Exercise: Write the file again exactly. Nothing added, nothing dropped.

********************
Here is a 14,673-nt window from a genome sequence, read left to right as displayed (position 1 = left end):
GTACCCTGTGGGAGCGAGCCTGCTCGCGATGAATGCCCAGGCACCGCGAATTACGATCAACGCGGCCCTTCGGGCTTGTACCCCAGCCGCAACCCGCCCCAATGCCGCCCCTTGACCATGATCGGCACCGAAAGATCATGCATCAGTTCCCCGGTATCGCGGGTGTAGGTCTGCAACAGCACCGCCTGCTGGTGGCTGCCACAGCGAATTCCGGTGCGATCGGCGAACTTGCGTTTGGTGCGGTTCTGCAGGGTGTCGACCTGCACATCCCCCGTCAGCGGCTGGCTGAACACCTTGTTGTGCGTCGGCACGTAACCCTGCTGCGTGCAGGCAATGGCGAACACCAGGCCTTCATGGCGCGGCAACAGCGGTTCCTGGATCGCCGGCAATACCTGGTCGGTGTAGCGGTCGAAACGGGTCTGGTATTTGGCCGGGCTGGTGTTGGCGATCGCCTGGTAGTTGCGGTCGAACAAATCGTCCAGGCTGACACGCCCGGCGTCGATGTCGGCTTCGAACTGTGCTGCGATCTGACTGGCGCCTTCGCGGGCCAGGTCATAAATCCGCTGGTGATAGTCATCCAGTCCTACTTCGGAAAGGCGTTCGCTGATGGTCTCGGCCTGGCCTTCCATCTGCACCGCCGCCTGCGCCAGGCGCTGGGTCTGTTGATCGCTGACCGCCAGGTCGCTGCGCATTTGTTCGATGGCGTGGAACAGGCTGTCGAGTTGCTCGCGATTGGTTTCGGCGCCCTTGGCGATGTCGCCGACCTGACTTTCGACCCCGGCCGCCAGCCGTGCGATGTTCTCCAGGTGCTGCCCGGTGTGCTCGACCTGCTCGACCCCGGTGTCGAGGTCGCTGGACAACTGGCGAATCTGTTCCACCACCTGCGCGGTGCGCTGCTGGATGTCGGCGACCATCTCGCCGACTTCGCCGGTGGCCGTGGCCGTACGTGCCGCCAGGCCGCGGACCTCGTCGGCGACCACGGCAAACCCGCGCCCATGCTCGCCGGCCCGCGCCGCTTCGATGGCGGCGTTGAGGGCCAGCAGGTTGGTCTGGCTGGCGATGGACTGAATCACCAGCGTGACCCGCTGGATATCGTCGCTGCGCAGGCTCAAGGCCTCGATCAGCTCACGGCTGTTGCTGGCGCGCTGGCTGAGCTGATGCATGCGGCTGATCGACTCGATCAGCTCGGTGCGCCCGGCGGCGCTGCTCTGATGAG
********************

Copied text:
Here is a 14,673-nt window from a genome sequence, read left to right as displayed (position 1 = left end):
GTACCCTGTGGGAGCGAGCCTGCTCGCGATGAATGCCCAGGCACCGCGAATTACGATCAACGCGGCCCTTCGGGCTTGTACCCCAGCCGCAACCCGCCCCAATGCCGCCCCTTGACCATGATCGGCACCGAAAGATCATGCATCAGTTCCCCGGTATCGCGGGTGTAGGTCTGCAACAGCACCGCCTGCTGGTGGCTGCCACAGCGAATTCCGGTGCGATCGGCGAACTTGCGTTTGGTGCGGTTCTGCAGGGTGTCGACCTGCACATCCCCCGTCAGCGGCTGGCTGAACACCTTGTTGTGCGTCGGCACGTAACCCTGCTGCGTGCAGGCAATGGCGAACACCAGGCCTTCATGGCGCGGCAACAGCGGTTCCTGGATCGCCGGCAATACCTGGTCGGTGTAGCGGTCGAAACGGGTCTGGTATTTGGCCGGGCTGGTGTTGGCGATCGCCTGGTAGTTGCGGTCGAACAAATCGTCCAGGCTGACACGCCCGGCGTCGATGTCGGCTTCGAACTGTGCTGCGATCTGACTGGCGCCTTCGCGGGCCAGGTCATAAATCCGCTGGTGATAGTCATCCAGTCCTACTTCGGAAAGGCGTTCGCTGATGGTCTCGGCCTGGCCTTCCATCTGCACCGCCGCCTGCGCCAGGCGCTGGGTCTGTTGATCGCTGACCGCCAGGTCGCTGCGCATTTGTTCGATGGCGTGGAACAGGCTGTCGAGTTGCTCGCGATTGGTTTCGGCGCCCTTGGCGATGTCGCCGACCTGACTTTCGACCCCGGCCGCCAGCCGTGCGATGTTCTCCAGGTGCTGCCCGGTGTGCTCGACCTGCTCGACCCCGGTGTCGAGGTCGCTGGACAACTGGCGAATCTGTTCCACCACCTGCGCGGTGCGCTGCTGGATGTCGGCGACCATCTCGCCGACTTCGCCGGTGGCCGTGGCCGTACGTGCCGCCAGGCCGCGGACCTCGTCGGCGACCACGGCAAACCCGCGCCCATGCTCGCCGGCCCGCGCCGCTTCGATGGCGGCGTTGAGGGCCAGCAGGTTGGTCTGGCTGGCGATGGACTGAATCACCAGCGTGACCCGCTGGATATCGTCGCTGCGCAGGCTCAAGGCCTCGATCAGCTCACGGCTGTTGCTGGCGCGCTGGCTGAGCTGATGCATGCGGCTGATCGACTCGATCAGCTCGGTGCGCCCGGCGGCGCTGCTCTGATGAG